I can across a strange full-page ad in yesterday’s Globe and Mail. The headline was huge:
Reclaim your inner peace. Homeopathic Preparations. Scientifically proven effective.
Proven effective? Large comprehensive reviews have concluded that homeopathy is not efficacious (that is, it does not work beyond the placebo effect) and that explanations for why homeopathy would work are scientifically implausible. Consequently, it seems quite a stretch to say any homeopathic remedy is “Scientifically proven effective”. This particular ad was for two homeopathic products from Heel. Both Nervoheel N (“calms stressful moments, eases nervousness”) and Neurexan (“restores your natural sleep patterns, improves sleep quality”) are approved by Health Canada as safe and effective. Kim Hebert over at Skeptic North went looking for the published clinical evidence to support these efficacy claims:
- For Nervoheel N there was one open-label, non-randomized cohort study that stated “The differences between the treatment groups [Nervoheel and lorazepam] were not significant.” The paper concluded that Nervoheel N is non-inferior to lorazepam. No placebo group was included.
- For Neurexan there were two studies. Both non-random studies compared Neurexan with another unproven treatment, valerian, in the absence of a placebo group. There is no objective way to separate these results from unintentional researcher/patient bias or the placebo effect. Therefore, the results of both are clinically meaningless.
This data was presumably adequate for Health Canada (search their database for products 80007796 and 80004914 here) unless there’s unpublished data that was supplied. The ad continues:
Both products are suitable for the whole family, for short or long-term use, as they are clinically proven effective, non-addictive, and non-sedative. They have no known side effects, medicinal interactions, or contraindications.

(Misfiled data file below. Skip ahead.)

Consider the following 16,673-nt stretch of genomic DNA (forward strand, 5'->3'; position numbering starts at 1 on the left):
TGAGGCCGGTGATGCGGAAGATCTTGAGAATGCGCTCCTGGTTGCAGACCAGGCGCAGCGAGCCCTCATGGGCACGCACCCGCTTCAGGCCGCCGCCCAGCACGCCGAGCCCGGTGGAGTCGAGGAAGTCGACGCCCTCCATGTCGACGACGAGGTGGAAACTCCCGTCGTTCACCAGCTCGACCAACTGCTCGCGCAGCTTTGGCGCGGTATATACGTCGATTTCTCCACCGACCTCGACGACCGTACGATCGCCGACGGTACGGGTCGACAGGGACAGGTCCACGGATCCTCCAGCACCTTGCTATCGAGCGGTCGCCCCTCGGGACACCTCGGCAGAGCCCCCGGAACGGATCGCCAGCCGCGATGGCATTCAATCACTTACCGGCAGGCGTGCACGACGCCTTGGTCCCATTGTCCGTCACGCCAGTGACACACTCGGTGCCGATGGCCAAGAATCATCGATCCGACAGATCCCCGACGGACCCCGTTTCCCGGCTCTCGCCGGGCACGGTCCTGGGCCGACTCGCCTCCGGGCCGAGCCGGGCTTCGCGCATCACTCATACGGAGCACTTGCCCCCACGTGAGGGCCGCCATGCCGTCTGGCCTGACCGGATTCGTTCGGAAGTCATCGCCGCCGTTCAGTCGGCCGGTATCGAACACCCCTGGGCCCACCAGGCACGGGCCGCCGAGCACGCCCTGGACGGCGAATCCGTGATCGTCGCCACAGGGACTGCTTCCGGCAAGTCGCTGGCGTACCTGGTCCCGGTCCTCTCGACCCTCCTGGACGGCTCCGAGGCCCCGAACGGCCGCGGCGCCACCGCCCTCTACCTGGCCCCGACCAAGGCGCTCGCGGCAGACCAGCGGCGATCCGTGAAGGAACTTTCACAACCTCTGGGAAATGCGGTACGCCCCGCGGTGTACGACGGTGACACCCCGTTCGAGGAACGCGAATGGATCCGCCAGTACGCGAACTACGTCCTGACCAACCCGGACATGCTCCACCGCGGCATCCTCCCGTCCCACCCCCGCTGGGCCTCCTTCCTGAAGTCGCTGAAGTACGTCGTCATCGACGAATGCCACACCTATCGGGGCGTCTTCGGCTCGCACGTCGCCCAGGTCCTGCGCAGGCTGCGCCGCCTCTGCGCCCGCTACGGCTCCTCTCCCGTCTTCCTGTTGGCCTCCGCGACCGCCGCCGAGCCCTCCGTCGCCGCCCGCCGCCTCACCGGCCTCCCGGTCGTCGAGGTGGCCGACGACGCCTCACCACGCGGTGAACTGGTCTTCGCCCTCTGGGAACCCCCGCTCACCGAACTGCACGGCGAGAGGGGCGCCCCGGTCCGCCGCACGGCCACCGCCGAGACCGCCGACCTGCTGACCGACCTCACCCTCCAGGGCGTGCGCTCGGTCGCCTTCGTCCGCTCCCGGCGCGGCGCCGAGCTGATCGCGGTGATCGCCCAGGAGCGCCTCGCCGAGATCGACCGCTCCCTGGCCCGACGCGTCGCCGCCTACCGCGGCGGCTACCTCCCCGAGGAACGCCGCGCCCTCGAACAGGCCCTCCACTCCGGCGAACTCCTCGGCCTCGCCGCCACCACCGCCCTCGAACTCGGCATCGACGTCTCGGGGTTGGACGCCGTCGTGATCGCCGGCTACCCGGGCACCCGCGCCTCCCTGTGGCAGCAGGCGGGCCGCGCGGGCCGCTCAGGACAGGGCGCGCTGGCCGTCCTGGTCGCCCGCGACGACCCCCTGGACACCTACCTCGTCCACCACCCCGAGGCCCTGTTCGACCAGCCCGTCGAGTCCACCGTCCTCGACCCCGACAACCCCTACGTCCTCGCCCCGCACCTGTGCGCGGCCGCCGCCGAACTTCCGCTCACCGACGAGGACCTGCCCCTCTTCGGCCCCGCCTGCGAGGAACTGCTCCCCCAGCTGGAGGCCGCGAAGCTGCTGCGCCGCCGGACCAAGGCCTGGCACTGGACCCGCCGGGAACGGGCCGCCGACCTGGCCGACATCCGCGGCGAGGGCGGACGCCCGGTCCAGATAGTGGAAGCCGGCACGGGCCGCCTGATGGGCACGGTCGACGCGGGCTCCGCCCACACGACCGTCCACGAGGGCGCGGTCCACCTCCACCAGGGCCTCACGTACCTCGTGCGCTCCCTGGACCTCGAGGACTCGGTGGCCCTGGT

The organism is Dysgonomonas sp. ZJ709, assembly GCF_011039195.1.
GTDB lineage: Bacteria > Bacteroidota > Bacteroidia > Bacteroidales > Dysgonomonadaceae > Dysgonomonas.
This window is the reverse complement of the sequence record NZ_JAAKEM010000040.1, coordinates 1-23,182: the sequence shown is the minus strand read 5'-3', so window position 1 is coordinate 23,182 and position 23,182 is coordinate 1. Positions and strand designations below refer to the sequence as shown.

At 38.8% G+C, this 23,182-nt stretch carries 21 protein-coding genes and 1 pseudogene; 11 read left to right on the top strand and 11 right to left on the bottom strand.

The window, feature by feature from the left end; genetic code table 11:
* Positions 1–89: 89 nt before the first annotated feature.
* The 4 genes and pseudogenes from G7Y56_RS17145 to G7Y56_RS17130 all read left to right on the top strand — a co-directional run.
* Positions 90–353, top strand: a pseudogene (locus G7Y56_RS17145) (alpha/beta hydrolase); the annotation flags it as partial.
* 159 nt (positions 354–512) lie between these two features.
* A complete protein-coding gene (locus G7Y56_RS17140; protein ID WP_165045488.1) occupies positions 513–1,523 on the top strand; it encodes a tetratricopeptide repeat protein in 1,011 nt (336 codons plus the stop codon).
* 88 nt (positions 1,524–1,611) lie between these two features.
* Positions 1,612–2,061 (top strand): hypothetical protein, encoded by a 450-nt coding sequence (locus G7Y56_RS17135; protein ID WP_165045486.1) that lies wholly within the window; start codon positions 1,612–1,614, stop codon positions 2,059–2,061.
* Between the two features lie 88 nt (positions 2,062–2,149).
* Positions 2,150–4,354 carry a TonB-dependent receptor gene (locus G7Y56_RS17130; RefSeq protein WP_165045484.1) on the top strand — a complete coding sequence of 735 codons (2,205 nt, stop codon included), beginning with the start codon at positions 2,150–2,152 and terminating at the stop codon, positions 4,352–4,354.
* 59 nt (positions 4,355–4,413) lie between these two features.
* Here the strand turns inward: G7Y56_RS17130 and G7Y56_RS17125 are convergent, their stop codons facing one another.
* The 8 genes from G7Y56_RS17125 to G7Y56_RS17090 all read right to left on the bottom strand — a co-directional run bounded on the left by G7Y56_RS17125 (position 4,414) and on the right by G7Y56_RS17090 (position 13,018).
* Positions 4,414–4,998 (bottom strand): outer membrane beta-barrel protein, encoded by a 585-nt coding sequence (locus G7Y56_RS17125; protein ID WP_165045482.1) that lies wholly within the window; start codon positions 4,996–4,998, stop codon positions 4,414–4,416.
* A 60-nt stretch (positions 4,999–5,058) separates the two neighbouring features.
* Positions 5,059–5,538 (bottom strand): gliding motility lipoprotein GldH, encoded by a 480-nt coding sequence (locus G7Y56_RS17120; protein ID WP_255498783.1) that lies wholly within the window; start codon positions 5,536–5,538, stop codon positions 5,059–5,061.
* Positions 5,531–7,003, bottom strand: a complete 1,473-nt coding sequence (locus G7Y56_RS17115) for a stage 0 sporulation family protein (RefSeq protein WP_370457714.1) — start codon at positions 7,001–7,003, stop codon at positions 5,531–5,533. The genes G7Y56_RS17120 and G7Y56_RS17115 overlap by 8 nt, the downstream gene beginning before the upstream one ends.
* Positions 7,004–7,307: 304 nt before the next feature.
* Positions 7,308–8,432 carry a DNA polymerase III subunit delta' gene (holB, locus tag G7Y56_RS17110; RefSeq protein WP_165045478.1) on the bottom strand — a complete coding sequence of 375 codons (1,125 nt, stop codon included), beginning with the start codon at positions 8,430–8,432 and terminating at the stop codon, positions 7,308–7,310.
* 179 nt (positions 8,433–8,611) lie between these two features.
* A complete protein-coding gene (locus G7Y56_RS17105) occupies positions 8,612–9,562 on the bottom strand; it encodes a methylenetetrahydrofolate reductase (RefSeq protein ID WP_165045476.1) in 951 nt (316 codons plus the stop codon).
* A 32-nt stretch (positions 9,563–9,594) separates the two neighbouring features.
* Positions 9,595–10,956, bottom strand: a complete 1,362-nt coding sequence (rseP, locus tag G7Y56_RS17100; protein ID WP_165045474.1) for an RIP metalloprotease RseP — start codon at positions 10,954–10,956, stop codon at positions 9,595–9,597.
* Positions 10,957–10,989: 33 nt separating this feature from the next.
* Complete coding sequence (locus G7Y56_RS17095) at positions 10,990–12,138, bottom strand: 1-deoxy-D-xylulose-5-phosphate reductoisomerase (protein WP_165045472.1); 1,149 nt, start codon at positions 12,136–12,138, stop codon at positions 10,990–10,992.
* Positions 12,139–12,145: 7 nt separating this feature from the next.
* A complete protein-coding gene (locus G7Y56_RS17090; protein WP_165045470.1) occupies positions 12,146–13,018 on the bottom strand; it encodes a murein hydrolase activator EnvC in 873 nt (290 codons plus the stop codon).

In order to have side effects, first a product has to have effects. So no surprise there. The strangest statement, however, is at the bottom of the ad:
AVAILABLE IN PHARMACIES AND HEALTH FOOD STORES.
Ask your chiropractor or naturopath for more infomation.
Presumably they don’t want you to ask your pharmacist for more information. What kind of response might a pharmacist give about the scientific evidence supporting this, or any other homeopathic remedy? Hopefully, a science-based one.
6 thoughts on “Don’t ask your pharmacist about Nervoheel N or Neurexan”
scientific resarch published in journal
Sleep Medicine (Elseiver)
http://www.ncbi.nlm.nih.gov/pubmed/20673648 (2010) //Nux Vomica 30 & Coffea Cruda 30 for insomnia
Nancy. Did you read the study, and the conclusions?
Bell et al. Effects of homeopathic medicines on polysomnographic sleep of young adults with histories of coffee-related insomnia.
The conclusion says nothing about the efficacy of homeopathy
Lorazepam is one of the stronger benzodiazepines currently in use. In the US, it wouldn’t generally be a first line choice for management of insomnia under most circumstances. The study design, even from the abstract, is simply one of the crummiest I’ve seen.
Their inclusion criteria: “insomnia, distress, anxieties, restlessness or burnout and similar nervous conditions”. Some of these aren’t even diagnosable – they’re vague symptoms if anything. Hardly a homogenous sampling, and not a good design of a cohort. Add in the open label, non-randomized nature with the subjective inclusion criteria and rather non-rigorous measures and you’ve got a recipe for a trash study. Just the sort homeopathic journals are so fond of publishing.
Comparing to Valerian as a measure of efficacy is just beneath mention.
To be fair, the main purpose of getting Health Canada approval isn’t to show effectiveness, it’s presumably safety/quality.
Effectiveness shouldn’t even be mentioned for HM-DIN products, since they can assert action for specified conditions on the basis of historical use or homeopathic pharmacopoeia. It’s a joke.
Agree, but Health Canada’s statement is as follows:
I know. I’m so glad I work on biologics instead. I think that the safety/quality aspect is important (as we see with adulterated products, products with bacterial contamination, and natural products that contain heavy metals), but it’d be great if NHPD didn’t bother looking at efficacy at all, rather than lending any legitimacy to alt-med that way.
I’m curious whether anything would be gained by going through the Food and Drug Act Liaison Office with a complaint. Probably not, but at least it represents one way to try to change the system.
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